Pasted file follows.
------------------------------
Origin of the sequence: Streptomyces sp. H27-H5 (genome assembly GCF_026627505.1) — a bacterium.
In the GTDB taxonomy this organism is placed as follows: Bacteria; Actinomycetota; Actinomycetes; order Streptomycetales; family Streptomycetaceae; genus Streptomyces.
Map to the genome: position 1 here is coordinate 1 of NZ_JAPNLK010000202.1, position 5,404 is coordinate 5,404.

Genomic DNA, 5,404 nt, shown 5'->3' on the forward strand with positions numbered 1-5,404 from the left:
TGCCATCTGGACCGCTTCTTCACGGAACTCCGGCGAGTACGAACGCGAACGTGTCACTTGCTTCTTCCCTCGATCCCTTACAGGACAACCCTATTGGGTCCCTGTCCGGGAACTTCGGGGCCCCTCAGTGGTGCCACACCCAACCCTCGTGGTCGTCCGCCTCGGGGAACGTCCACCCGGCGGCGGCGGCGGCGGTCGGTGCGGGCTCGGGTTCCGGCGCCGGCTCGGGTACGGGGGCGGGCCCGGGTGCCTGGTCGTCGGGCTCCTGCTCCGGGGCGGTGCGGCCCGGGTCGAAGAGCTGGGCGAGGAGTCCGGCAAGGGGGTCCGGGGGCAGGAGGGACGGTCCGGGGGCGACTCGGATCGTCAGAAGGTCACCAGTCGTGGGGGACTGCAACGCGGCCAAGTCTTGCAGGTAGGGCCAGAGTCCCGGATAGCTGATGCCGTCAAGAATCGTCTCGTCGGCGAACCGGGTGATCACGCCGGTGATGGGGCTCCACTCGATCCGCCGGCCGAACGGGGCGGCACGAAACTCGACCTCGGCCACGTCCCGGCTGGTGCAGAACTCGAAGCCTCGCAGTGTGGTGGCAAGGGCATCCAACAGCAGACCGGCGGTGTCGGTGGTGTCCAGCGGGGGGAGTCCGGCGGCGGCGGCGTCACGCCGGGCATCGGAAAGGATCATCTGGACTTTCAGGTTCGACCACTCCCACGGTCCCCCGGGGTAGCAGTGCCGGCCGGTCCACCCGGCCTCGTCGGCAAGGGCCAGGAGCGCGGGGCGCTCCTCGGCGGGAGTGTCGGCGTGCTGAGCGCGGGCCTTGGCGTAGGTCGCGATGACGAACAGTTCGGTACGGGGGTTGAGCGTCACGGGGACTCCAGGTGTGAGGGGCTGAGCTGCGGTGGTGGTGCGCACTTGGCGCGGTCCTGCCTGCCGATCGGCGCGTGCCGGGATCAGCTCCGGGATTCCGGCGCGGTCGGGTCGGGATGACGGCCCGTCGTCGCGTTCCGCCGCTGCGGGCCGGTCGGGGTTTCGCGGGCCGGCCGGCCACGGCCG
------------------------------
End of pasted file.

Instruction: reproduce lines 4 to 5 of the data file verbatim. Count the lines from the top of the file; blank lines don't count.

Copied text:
Genomic DNA, 5,404 nt, shown 5'->3' on the forward strand with positions numbered 1-5,404 from the left:
TGCCATCTGGACCGCTTCTTCACGGAACTCCGGCGAGTACGAACGCGAACGTGTCACTTGCTTCTTCCCTCGATCCCTTACAGGACAACCCTATTGGGTCCCTGTCCGGGAACTTCGGGGCCCCTCAGTGGTGCCACACCCAACCCTCGTGGTCGTCCGCCTCGGGGAACGTCCACCCGGCGGCGGCGGCGGCGGTCGGTGCGGGCTCGGGTTCCGGCGCCGGCTCGGGTACGGGGGCGGGCCCGGGTGCCTGGTCGTCGGGCTCCTGCTCCGGGGCGGTGCGGCCCGGGTCGAAGAGCTGGGCGAGGAGTCCGGCAAGGGGGTCCGGGGGCAGGAGGGACGGTCCGGGGGCGACTCGGATCGTCAGAAGGTCACCAGTCGTGGGGGACTGCAACGCGGCCAAGTCTTGCAGGTAGGGCCAGAGTCCCGGATAGCTGATGCCGTCAAGAATCGTCTCGTCGGCGAACCGGGTGATCACGCCGGTGATGGGGCTCCACTCGATCCGCCGGCCGAACGGGGCGGCACGAAACTCGACCTCGGCCACGTCCCGGCTGGTGCAGAACTCGAAGCCTCGCAGTGTGGTGGCAAGGGCATCCAACAGCAGACCGGCGGTGTCGGTGGTGTCCAGCGGGGGGAGTCCGGCGGCGGCGGCGTCACGCCGGGCATCGGAAAGGATCATCTGGACTTTCAGGTTCGACCACTCCCACGGTCCCCCGGGGTAGCAGTGCCGGCCGGTCCACCCGGCCTCGTCGGCAAGGGCCAGGAGCGCGGGGCGCTCCTCGGCGGGAGTGTCGGCGTGCTGAGCGCGGGCCTTGGCGTAGGTCGCGATGACGAACAGTTCGGTACGGGGGTTGAGCGTCACGGGGACTCCAGGTGTGAGGGGCTGAGCTGCGGTGGTGGTGCGCACTTGGCGCGGTCCTGCCTGCCGATCGGCGCGTGCCGGGATCAGCTCCGGGATTCCGGCGCGGTCGGGTCGGGATGACGGCCCGTCGTCGCGTTCCGCCGCTGCGGGCCGGTCGGGGTTTCGCGGGCCGGCCGGCCACGGCCG